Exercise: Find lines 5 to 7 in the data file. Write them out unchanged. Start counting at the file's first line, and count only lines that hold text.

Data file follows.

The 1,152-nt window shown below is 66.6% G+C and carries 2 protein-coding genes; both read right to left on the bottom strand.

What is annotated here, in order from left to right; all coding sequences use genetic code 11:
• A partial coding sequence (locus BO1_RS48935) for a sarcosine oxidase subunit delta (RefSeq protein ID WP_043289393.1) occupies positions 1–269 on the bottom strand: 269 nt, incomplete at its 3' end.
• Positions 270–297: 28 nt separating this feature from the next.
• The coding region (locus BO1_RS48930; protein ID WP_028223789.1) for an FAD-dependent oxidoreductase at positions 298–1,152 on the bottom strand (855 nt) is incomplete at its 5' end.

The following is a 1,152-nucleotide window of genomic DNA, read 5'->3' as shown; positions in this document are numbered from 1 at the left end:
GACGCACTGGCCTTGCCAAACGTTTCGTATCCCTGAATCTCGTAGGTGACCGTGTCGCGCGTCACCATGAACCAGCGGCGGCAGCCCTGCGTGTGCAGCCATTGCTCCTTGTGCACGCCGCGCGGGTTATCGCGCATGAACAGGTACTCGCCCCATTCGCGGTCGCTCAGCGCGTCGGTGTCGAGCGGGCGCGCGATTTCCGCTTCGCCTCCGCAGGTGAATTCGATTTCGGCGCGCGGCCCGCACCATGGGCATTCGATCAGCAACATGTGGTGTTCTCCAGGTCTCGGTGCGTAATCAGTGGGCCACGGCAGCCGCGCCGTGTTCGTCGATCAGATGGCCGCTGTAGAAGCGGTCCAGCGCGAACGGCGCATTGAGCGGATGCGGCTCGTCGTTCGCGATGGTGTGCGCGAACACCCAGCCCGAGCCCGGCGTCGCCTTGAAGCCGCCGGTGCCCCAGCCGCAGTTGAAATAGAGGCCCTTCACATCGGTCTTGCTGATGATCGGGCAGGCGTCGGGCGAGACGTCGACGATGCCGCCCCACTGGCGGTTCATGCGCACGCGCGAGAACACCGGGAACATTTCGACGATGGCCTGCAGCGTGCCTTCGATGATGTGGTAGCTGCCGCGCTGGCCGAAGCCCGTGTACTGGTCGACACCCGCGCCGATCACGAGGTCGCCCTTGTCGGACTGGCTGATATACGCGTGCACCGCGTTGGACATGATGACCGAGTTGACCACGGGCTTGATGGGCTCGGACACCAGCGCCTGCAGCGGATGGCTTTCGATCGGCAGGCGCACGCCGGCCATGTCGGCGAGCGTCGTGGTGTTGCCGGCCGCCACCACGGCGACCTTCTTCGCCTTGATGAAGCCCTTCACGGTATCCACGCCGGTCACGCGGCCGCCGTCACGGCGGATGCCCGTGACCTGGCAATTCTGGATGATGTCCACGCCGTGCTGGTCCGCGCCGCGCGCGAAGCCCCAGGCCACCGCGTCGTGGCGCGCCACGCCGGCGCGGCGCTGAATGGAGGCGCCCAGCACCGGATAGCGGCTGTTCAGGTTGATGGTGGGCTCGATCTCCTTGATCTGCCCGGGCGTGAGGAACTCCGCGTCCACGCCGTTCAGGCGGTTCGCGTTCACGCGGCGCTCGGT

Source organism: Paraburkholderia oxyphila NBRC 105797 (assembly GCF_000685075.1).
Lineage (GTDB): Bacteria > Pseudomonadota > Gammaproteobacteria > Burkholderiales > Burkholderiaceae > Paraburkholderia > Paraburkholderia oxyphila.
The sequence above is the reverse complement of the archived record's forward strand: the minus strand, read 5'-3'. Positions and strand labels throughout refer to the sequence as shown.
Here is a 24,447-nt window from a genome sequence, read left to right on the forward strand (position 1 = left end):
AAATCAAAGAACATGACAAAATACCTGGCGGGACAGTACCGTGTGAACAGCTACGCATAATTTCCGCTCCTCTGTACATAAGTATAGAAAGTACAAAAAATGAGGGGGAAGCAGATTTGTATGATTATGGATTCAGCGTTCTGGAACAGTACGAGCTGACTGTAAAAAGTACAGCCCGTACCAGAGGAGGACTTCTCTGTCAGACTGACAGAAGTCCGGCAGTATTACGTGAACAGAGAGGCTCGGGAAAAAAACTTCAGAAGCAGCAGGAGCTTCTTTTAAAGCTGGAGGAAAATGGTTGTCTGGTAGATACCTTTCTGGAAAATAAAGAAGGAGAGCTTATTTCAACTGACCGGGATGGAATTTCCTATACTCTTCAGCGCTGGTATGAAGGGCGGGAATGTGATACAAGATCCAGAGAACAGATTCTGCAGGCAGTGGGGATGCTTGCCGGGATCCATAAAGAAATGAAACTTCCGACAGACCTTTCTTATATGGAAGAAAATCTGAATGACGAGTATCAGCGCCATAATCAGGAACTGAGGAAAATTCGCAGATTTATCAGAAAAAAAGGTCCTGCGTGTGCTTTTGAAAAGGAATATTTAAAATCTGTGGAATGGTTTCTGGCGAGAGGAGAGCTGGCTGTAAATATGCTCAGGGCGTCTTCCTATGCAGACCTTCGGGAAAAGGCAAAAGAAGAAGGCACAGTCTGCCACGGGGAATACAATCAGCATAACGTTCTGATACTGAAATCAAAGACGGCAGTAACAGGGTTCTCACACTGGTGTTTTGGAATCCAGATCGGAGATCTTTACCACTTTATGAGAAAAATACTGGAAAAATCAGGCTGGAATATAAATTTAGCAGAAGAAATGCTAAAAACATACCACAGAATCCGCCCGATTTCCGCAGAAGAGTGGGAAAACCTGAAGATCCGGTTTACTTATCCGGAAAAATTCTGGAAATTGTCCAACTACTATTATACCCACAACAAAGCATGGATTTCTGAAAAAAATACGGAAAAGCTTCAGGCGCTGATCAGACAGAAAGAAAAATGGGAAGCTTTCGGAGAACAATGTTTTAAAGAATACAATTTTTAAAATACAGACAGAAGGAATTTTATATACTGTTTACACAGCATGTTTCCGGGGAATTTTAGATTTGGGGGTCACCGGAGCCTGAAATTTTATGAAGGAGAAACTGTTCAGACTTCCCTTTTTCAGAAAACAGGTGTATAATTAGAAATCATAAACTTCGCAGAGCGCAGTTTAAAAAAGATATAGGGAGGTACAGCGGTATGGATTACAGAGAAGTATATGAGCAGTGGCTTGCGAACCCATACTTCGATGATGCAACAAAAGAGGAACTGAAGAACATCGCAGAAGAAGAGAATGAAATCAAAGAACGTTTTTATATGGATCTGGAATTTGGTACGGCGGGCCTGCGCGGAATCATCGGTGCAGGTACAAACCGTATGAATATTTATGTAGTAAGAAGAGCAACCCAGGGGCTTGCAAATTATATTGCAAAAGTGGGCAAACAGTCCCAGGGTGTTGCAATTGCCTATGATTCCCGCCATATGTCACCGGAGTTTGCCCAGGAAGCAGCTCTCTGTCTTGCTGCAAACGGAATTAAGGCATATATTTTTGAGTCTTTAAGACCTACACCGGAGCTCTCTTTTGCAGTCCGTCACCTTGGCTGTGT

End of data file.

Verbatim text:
• The coding region (locus BO1_RS48930; protein ID WP_028223789.1) for an FAD-dependent oxidoreductase at positions 298–1,152 on the bottom strand (855 nt) is incomplete at its 5' end.

The following is a 1,152-nucleotide window of genomic DNA, read 5'->3' as shown; positions in this document are numbered from 1 at the left end:
GACGCACTGGCCTTGCCAAACGTTTCGTATCCCTGAATCTCGTAGGTGACCGTGTCGCGCGTCACCATGAACCAGCGGCGGCAGCCCTGCGTGTGCAGCCATTGCTCCTTGTGCACGCCGCGCGGGTTATCGCGCATGAACAGGTACTCGCCCCATTCGCGGTCGCTCAGCGCGTCGGTGTCGAGCGGGCGCGCGATTTCCGCTTCGCCTCCGCAGGTGAATTCGATTTCGGCGCGCGGCCCGCACCATGGGCATTCGATCAGCAACATGTGGTGTTCTCCAGGTCTCGGTGCGTAATCAGTGGGCCACGGCAGCCGCGCCGTGTTCGTCGATCAGATGGCCGCTGTAGAAGCGGTCCAGCGCGAACGGCGCATTGAGCGGATGCGGCTCGTCGTTCGCGATGGTGTGCGCGAACACCCAGCCCGAGCCCGGCGTCGCCTTGAAGCCGCCGGTGCCCCAGCCGCAGTTGAAATAGAGGCCCTTCACATCGGTCTTGCTGATGATCGGGCAGGCGTCGGGCGAGACGTCGACGATGCCGCCCCACTGGCGGTTCATGCGCACGCGCGAGAACACCGGGAACATTTCGACGATGGCCTGCAGCGTGCCTTCGATGATGTGGTAGCTGCCGCGCTGGCCGAAGCCCGTGTACTGGTCGACACCCGCGCCGATCACGAGGTCGCCCTTGTCGGACTGGCTGATATACGCGTGCACCGCGTTGGACATGATGACCGAGTTGACCACGGGCTTGATGGGCTCGGACACCAGCGCCTGCAGCGGATGGCTTTCGATCGGCAGGCGCACGCCGGCCATGTCGGCGAGCGTCGTGGTGTTGCCGGCCGCCACCACGGCGACCTTCTTCGCCTTGATGAAGCCCTTCACGGTATCCACGCCGGTCACGCGGCCGCCGTCACGGCGGATGCCCGTGACCTGGCAATTCTGGATGATGTCCACGCCGTGCTGGTCCGCGCCGCGCGCGAAGCCCCAGGCCACCGCGTCGTGGCGCGCCACGCCGGCGCGGCGCTGAATGGAGGCGCCCAGCACCGGATAGCGGCTGTTCAGGTTGATGGTGGGCTCGATCTCCTTGATCTGCCCGGGCGTGAGGAACTCCGCGTCCACGCCGTTCAGGCGGTTCGCGTTCACGCGGCGCTCGGT